Recommended Alerts

Sign Up For Alerts

Pooled Employer Plans (“PEPs”): Putting a little PEP in a 401k retirement plan could help to protect your Portfolio Companies

Set against the backdrop of the continuing wave of ERISA litigation that is being brought against employers who sponsor retirement plans, Pooled Employer Plans (“PEPs”) are emerging in the US retirement plan marketplace as an alternative that may limit employers’ risk of retirement plan-related litigation. There have been over 220 ERISA class action suits filed in connection with retirement plans since 2018, and the top ten ERISA settlements for 2021 alone totaled $840 million in the aggregate. Since ERISA litigation is a serious and relevant concern, many plan sponsors, including private equity sponsors and their portfolio companies, would benefit from evaluating whether a PEP is a viable retirement plan solution for them.

Read More

Treasury Issues Additional Guidance Regarding Paycheck Protection Program Eligibility

Practices: Private Equity

Printer-Friendly Version

Coronavirus Landing Site

The Department of Treasury and Small Business Administration have issued additional guidance related to the Paycheck Protection Program (PPP) following recent publicity regarding certain recipients. Their focus has been on the certification contained in the application that the proceeds of a PPP loan are necessary to support the ongoing operations of an applicant.

On April 23, 2020, the Treasury Department’s updated FAQ stated that borrowers, in making the certification that current economic uncertainty makes this loan request necessary to support the ongoing operations of the applicant, must take into account current business activity and their ability to access other sources of liquidity sufficient to support their ongoing operations in a manner that is not significantly detrimental to the business. By its terms, the guidance applies to all borrowers, however public company applicants were specifically called out, stating that “it is unlikely that a public company with substantial market value and access to capital markets will be able to make the required certification in good faith, and such a company should be prepared to demonstrate to SBA, upon request, the basis for its certification.”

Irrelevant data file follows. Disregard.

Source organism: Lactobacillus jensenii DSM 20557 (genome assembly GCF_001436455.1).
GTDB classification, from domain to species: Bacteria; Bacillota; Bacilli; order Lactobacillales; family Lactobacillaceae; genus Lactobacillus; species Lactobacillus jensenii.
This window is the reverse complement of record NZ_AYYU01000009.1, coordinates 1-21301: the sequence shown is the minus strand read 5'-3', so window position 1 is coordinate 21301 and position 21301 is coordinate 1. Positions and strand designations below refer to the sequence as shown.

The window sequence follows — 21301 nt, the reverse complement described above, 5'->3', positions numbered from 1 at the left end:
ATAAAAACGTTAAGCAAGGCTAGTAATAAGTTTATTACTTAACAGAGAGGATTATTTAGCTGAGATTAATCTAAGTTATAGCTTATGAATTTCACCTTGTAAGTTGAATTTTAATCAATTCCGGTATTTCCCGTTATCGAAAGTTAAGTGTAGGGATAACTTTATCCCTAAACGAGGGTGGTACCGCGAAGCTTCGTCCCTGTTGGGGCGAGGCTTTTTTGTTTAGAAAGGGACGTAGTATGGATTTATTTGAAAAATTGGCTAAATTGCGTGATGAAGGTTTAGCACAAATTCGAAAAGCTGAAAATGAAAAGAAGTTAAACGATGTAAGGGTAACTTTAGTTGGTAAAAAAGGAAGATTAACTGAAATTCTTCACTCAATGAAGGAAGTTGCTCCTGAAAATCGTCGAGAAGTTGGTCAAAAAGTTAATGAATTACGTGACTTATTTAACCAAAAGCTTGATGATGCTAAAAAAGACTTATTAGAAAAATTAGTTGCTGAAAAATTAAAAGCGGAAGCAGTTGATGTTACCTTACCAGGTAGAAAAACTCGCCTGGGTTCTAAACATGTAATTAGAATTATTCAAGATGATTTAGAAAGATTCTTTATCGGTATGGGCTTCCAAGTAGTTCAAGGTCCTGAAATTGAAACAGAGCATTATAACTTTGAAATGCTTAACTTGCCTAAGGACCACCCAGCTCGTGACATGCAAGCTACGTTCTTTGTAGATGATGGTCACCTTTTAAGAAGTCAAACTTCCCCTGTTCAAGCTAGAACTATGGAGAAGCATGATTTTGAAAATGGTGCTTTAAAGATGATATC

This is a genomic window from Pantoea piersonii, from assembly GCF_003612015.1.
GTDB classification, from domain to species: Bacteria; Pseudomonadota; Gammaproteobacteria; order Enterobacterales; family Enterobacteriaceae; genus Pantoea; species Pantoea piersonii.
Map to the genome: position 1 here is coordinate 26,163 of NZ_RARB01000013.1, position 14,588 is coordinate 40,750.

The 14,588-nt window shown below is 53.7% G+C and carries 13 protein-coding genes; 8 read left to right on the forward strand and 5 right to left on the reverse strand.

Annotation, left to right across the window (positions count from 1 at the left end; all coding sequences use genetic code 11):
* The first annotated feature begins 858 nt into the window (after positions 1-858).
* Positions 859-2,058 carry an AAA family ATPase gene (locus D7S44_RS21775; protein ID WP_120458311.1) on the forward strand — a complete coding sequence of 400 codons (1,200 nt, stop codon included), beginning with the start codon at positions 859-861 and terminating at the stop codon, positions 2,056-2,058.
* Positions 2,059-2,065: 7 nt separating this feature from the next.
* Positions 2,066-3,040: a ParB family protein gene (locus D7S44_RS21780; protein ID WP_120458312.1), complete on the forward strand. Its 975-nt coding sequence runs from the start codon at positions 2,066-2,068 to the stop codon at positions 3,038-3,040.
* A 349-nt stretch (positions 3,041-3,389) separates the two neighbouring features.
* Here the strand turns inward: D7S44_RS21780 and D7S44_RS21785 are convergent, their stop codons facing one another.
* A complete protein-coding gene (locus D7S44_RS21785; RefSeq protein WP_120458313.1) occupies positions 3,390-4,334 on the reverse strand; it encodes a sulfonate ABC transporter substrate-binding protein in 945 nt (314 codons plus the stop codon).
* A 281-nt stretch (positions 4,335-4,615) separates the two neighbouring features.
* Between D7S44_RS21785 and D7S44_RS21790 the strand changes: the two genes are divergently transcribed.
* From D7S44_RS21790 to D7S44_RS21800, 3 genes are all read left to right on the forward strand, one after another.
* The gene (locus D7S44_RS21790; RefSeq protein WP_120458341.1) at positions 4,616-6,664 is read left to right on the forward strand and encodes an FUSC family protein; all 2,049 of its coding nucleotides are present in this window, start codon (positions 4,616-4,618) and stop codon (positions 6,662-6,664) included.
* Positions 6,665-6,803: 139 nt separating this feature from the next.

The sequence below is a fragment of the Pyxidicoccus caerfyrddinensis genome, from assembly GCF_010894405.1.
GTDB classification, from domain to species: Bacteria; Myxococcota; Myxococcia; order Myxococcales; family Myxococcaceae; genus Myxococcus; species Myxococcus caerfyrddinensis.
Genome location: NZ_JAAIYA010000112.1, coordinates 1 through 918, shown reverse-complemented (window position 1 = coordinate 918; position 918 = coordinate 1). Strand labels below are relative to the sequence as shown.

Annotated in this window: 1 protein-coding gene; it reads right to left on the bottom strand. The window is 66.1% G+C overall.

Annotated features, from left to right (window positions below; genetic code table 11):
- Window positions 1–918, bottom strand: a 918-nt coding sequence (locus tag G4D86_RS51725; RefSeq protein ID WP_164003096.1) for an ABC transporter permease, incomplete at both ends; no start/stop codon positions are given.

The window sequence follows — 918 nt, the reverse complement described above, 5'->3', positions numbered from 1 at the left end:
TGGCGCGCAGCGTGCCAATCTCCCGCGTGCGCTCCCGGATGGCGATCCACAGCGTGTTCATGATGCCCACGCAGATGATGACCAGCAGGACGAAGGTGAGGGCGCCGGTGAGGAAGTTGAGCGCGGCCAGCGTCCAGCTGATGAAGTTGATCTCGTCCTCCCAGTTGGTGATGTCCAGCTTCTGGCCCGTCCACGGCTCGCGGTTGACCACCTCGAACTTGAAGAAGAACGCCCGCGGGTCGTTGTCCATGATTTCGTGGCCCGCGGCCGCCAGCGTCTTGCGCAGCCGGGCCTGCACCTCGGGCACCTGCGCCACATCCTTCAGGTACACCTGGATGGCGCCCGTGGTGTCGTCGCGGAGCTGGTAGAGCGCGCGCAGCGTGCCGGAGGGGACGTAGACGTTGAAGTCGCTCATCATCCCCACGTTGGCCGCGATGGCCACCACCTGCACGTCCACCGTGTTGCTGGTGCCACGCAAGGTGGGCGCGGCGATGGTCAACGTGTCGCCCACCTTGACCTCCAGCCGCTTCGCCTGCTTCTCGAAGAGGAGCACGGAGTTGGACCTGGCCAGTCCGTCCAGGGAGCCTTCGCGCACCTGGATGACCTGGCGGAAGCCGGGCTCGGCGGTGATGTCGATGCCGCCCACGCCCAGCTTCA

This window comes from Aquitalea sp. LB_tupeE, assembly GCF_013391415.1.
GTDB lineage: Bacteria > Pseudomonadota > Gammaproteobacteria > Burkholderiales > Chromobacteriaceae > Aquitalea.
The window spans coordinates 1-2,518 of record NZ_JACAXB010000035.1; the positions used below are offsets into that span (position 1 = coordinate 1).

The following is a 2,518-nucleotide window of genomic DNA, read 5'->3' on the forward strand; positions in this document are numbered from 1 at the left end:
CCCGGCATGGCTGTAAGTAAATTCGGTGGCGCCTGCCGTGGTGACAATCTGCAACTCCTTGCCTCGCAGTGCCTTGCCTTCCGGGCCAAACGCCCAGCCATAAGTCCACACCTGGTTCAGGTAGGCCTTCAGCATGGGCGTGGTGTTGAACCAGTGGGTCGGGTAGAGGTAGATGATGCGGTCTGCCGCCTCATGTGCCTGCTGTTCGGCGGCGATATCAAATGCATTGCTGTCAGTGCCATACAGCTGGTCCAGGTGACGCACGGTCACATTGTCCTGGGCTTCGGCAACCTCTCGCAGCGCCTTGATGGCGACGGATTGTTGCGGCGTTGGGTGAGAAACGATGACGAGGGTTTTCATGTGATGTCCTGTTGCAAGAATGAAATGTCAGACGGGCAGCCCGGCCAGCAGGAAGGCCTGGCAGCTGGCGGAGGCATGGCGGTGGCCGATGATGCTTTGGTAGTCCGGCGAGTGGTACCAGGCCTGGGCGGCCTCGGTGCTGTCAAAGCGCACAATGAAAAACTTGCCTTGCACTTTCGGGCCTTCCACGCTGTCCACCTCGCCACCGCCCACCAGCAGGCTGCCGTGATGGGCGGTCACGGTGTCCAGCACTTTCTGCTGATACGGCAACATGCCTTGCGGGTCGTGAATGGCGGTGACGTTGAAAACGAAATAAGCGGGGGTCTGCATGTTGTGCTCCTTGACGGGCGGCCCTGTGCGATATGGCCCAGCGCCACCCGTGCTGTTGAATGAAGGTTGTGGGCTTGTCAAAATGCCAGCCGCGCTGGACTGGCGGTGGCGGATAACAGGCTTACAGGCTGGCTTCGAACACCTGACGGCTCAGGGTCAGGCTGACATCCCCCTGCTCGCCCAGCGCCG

Updated guidance issued by the SBA on April 24, 2020, categorically excludes all hedge funds and private equity firms from participating in the PPP (while not specifically referenced in the new rule, other traditional asset managers should carefully consider whether the rationale contained in the answer would also exclude them from eligibility). Consistent with prior guidance, the SBA reiterated that portfolio companies of private equity firms are required to apply the SBA’s affiliation tests in determining eligibility for PPP loans, except in the case of SBA-approved franchises, businesses in the accommodation and food services industries, and businesses that have received financial assistance from SBIC funds. Importantly, in the newly issued rules, the SBA specifically cautions portfolio companies to carefully review the certification that current economic uncertainty makes this loan request necessary to support the ongoing operations of the applicant.

Borrowers who have already received a PPP loan based on a “misunderstanding or misapplication” of requirements relating to the certification that the loan was necessary may repay the full amount of the loan by May 7, 2020 and be considered to have made the required certification in good faith. A Treasury spokesperson has indicated that funds returned by May 7 will be recycled and used to make additional PPP loans.

Printer-Friendly Version

Cookie Settings